- The Washington Times - Sunday, August 17, 2014

ANALYSIS/OPINION:

Mo’Ne Davis has become the queen of Little League Baseball. The 13-year-old pitcher from Philadelphia — one of two girls in the Williamsport, Pennsylvania, series — threw a two-hit shutout in the opening game for her team.

The original “Queen of Baseball” would be proud.

Only 18 girls have ever played in the Little League World Series, and just four of them have been American. So now we celebrate the return of young girls — and maybe women — to the game of baseball with boys and perhaps men as if it is breaking new ground.

It is, though, a return. A century ago, women playing the National Pastime was not such a novelty. Their numbers were growing, and so were the occasional opportunities to play with and against men on a competitive level.

But, ironically, it was Little League Baseball that dealt the death blow to women playing with the founding of the organization in 1939 and the decision that it would be for boys only.

Softball began growing in popularity, and was emphasized by physical educators as a less strenuous way for women to participate in the competition of baseball. Women who were determined to play hardball did so among themselves, the most well-known outlet of which was the All-American Girls Professional Baseball League, founded by Chicago Cubs owner Philip Wrigley during World War II.

But just two decades earlier, the door had seemingly been open for women to possibly be more than a wartime exhibition. There was debate about whether women would be playing baseball with men. And at the center of the debate was the original “Queen of Baseball” — Lizzie Murphy.

She grew up in a man’s world — born in Warren, Rhode Island, in 1894, and working in one of the textile mills there when she was 12 years old. When she wasn’t working, she would compete against the boys in town in all sorts of sports — baseball in particular.

In an interview years later, Murphy talked about how her love for the game grew.

“I was always dreaming of the outdoors and baseball,” she said. “Even when I was too small to play, I used to beg the boys to let me carry the bats. Finally, I was allowed to join the team for only one reason — I used to steal my father’s gloves and bats and bring them along, so I was a valuable asset to them when I could furnish some of the equipment.”

Soon she became more valuable as a player, and by the age of 15, she was playing for the top amateur baseball clubs in town — the Warren Silk Hats, the perennial Inter-State League champions, and the Warren Baseball Club.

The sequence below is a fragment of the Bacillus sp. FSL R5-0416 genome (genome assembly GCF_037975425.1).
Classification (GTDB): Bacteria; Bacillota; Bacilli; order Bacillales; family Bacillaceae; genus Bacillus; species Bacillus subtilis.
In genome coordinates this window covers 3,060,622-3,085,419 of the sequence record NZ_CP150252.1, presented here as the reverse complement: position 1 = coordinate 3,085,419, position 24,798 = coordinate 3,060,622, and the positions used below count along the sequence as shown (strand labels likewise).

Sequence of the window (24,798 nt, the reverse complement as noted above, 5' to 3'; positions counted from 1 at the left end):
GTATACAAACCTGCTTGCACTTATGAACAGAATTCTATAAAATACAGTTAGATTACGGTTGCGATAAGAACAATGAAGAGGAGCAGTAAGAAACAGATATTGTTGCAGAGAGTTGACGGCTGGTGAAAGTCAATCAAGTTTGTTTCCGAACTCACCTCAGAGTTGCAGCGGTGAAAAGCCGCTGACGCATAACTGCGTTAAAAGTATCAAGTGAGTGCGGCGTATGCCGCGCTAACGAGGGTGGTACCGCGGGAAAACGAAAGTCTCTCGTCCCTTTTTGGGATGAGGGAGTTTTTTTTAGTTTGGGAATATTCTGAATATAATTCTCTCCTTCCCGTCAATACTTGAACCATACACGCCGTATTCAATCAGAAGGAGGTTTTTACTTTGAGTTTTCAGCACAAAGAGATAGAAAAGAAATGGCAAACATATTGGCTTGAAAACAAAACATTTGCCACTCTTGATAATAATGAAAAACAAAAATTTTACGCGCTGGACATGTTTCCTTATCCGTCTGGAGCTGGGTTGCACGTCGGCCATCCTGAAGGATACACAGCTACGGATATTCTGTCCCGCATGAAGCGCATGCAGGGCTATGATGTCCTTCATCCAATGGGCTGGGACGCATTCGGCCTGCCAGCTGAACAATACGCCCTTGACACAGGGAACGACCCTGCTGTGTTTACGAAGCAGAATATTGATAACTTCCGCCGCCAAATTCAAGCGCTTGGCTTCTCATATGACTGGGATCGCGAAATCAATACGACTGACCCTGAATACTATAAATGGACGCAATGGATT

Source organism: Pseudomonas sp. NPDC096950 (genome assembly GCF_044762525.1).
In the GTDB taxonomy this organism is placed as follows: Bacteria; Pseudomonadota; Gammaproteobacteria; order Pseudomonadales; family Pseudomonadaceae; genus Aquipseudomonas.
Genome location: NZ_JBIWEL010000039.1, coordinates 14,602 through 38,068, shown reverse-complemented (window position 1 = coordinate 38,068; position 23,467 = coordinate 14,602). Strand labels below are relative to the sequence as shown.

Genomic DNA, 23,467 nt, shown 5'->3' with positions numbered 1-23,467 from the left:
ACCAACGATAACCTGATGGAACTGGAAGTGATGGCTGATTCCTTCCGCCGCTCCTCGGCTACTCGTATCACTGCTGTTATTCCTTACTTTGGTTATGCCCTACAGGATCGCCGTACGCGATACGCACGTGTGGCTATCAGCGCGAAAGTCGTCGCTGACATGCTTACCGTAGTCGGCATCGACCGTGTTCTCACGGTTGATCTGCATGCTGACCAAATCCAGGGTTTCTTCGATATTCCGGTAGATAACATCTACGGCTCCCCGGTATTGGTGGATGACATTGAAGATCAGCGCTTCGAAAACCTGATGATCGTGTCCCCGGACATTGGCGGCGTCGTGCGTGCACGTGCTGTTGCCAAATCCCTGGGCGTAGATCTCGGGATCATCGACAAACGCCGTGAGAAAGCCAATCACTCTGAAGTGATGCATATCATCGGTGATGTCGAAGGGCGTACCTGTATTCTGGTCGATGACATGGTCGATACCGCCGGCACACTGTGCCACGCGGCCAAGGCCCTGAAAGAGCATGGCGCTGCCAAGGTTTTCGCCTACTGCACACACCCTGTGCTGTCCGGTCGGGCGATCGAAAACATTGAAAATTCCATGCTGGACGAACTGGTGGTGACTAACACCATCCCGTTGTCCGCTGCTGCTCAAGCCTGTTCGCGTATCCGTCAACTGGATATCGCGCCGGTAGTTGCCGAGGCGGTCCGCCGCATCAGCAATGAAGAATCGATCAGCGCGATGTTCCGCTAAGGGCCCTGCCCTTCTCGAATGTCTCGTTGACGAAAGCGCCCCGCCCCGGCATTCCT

Murphy would be recruited to play for the town semi-pro baseball team, and became its star attraction. She had the talent and the toughness to survive and thrive in a man’s game.

The story goes that the team managed to bring in $85 for her first appearance in a game, but when the money was divided among the team, she received nothing. That didn’t happen again.

Warren had a big game coming up on the road in Newport, and Murphy’s presence on the Warren team was a big selling point for promoting the game. So when it came time to get on the bus for the game in Newport, Murphy told the manager she wasn’t going unless she got a cut of the gate. “No money, no Newport,” she said.

Murphy got her money.

The legend of Lizzie Murphy grew, and so did her stature in the game. She began playing pro ball full-time in 1918 for the Providence Independents, and toured around New England.

Eddie Carr noticed. The ballplayer/performer had put together a popular barnstorming pro team known as “Eddie Carr’s All Stars,” playing about 100 games throughout the summer in New York, New England and Canada. He signed Murphy to play first base for the club.

“No ball is too hard for her to scoop out of the dirt,” Carr told reporters upon signing Lizzie. “And when it comes to batting, she packs a mean Wagon Tongue” — a brand of bat manufactured by Spalding.

Murphy was the star of the All-Stars — the only player to have her name on the front and back of her uniform. She sold postcards with her picture on them to the crowds, and sold tickets for the team with her presence.

“She swells attendance, and she’s worth every cent I pay her,” Carr said. “But more important, she produces the goods. She’s a real player and a good fellow.”

Then came the moment — Aug. 14, 1922, at Fenway Park in Boston — where Murphy would step on the field against major league ballplayers.

It was an exhibition charity game featuring the All-Stars against the Boston Red Sox. Murphy was not in the starting lineup, but entered the game later at first base, where she played two innings, and got the attention of the crowd by fielding a wide throw from the third baseman to get the runner at first.

Her appearance gained national attention, and seemed, given the tenure of the times — women emerging in political and social circles — that Murphy had perhaps paved the way for women in the men’s game.

But it never came to pass.

Murphy would go on to play another less-heralded all-star game against the Boston Braves in 1928, and made an appearance with the Cleveland Colored Giants in the Negro Leagues.

She stopped playing in 1935, married two years later and worked a variety of jobs in the mills in Warren and on oyster boats. Murphy died on April, 17, 1964, at the age of 70 — a pioneer who could play a slick first base, the “Queen of Baseball.”

Thom Loverro is co-host of “The Sports Fix,” noon to 2 p.m. daily on ESPN 980 radio and espn980.com.